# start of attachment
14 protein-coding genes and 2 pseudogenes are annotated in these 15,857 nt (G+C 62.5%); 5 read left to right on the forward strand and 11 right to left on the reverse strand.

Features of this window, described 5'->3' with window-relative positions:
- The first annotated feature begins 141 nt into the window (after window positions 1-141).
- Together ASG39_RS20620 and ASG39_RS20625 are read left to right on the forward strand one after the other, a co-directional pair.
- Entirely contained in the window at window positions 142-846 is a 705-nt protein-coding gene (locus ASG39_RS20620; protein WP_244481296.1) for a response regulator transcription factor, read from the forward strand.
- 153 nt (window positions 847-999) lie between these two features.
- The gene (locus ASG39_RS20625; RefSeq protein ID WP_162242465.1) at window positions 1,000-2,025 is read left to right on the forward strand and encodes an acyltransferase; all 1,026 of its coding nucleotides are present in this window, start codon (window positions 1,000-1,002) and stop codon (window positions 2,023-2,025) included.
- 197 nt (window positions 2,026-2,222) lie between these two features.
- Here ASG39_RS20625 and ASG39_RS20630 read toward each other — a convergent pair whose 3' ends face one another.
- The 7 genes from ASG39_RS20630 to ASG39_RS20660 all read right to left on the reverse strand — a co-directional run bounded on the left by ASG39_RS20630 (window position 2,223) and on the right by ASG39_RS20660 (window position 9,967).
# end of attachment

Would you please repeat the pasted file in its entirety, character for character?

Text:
14 protein-coding genes and 2 pseudogenes are annotated in these 15,857 nt (G+C 62.5%); 5 read left to right on the forward strand and 11 right to left on the reverse strand.

Features of this window, described 5'->3' with window-relative positions:
- The first annotated feature begins 141 nt into the window (after window positions 1-141).
- Together ASG39_RS20620 and ASG39_RS20625 are read left to right on the forward strand one after the other, a co-directional pair.
- Entirely contained in the window at window positions 142-846 is a 705-nt protein-coding gene (locus ASG39_RS20620; protein WP_244481296.1) for a response regulator transcription factor, read from the forward strand.
- 153 nt (window positions 847-999) lie between these two features.
- The gene (locus ASG39_RS20625; RefSeq protein ID WP_162242465.1) at window positions 1,000-2,025 is read left to right on the forward strand and encodes an acyltransferase; all 1,026 of its coding nucleotides are present in this window, start codon (window positions 1,000-1,002) and stop codon (window positions 2,023-2,025) included.
- 197 nt (window positions 2,026-2,222) lie between these two features.
- Here ASG39_RS20625 and ASG39_RS20630 read toward each other — a convergent pair whose 3' ends face one another.
- The 7 genes from ASG39_RS20630 to ASG39_RS20660 all read right to left on the reverse strand — a co-directional run bounded on the left by ASG39_RS20630 (window position 2,223) and on the right by ASG39_RS20660 (window position 9,967).